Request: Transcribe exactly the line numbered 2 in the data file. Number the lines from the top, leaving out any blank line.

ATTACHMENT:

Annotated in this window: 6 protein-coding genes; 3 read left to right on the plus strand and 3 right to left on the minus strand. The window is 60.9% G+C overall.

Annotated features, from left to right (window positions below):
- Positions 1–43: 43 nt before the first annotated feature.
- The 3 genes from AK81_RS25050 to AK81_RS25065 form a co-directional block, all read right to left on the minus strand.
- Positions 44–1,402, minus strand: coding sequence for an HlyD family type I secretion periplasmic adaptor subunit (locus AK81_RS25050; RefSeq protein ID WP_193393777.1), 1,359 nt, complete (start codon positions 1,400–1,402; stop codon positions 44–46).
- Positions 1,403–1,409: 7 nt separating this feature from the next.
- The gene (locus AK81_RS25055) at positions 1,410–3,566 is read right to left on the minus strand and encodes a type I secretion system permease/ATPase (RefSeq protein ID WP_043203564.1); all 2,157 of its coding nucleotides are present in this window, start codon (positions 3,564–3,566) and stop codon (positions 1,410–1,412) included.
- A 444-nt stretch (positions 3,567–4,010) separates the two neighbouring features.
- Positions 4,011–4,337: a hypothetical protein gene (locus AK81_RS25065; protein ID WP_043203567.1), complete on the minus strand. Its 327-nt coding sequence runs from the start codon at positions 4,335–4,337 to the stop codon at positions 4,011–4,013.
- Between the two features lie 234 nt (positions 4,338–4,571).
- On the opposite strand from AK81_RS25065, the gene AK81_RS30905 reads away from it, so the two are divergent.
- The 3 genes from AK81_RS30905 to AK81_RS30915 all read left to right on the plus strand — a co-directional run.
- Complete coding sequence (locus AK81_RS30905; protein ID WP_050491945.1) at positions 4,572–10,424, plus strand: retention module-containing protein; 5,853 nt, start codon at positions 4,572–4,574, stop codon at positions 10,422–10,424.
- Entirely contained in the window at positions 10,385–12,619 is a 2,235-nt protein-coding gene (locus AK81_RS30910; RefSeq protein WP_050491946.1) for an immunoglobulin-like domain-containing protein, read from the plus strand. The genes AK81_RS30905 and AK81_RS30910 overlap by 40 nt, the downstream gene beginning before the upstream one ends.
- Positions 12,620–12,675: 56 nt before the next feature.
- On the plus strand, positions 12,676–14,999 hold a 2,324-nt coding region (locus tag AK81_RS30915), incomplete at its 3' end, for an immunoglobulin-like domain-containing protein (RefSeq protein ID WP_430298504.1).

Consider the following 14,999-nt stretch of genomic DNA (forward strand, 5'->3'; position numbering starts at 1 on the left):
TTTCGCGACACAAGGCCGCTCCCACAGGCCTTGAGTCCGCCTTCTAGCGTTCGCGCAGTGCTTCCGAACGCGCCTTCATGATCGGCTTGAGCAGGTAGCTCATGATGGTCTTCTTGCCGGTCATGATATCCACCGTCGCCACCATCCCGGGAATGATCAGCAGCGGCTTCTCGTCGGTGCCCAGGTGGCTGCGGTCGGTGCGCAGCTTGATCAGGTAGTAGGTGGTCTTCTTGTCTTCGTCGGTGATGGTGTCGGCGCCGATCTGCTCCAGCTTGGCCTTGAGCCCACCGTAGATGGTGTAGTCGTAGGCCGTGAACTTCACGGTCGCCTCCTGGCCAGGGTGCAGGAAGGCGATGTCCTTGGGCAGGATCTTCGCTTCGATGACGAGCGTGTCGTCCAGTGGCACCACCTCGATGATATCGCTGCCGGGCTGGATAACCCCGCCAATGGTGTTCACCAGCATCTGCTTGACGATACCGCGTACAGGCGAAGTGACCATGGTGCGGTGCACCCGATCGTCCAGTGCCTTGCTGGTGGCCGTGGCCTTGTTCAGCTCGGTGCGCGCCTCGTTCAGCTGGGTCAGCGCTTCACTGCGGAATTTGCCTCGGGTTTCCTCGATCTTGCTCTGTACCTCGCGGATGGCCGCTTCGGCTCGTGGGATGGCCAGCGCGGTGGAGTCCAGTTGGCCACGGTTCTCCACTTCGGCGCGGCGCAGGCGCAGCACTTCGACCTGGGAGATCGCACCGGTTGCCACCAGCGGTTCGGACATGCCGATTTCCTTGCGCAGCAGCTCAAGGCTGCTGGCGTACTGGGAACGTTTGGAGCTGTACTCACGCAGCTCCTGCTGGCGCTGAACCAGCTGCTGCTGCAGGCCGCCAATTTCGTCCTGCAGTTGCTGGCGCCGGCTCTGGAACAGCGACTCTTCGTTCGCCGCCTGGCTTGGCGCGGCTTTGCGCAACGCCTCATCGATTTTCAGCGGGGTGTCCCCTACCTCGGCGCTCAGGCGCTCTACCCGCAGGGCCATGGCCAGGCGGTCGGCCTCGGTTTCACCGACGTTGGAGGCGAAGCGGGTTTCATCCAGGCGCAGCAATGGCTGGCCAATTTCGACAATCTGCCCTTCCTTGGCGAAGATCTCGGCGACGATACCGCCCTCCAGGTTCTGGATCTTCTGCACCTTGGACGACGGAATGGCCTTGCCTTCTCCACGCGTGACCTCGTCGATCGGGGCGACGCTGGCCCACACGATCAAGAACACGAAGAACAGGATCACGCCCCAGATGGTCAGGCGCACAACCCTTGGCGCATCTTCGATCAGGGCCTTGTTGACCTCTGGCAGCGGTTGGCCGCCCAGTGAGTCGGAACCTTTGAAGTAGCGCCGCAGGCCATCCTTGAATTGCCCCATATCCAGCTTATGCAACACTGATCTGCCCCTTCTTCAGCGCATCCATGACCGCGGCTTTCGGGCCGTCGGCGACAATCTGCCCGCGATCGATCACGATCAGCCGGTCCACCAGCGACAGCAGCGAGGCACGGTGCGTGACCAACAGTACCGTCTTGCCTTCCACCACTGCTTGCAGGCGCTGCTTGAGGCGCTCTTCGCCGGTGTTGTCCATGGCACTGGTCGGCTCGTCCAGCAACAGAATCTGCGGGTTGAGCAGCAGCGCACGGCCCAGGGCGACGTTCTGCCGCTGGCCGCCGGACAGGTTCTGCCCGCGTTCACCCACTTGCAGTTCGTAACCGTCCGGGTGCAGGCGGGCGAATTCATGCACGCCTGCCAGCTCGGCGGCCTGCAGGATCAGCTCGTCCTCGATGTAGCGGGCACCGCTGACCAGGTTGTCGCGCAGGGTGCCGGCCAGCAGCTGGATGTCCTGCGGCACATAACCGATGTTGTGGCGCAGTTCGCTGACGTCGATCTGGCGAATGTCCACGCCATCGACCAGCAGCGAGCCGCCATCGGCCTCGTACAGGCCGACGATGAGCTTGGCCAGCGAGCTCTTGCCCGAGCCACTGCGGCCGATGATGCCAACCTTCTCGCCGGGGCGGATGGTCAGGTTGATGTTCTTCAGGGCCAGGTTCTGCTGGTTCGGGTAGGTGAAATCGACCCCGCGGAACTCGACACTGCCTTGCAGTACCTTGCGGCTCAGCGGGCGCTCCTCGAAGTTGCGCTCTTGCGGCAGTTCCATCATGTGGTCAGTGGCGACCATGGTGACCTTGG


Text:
Annotated features, from left to right (window positions below):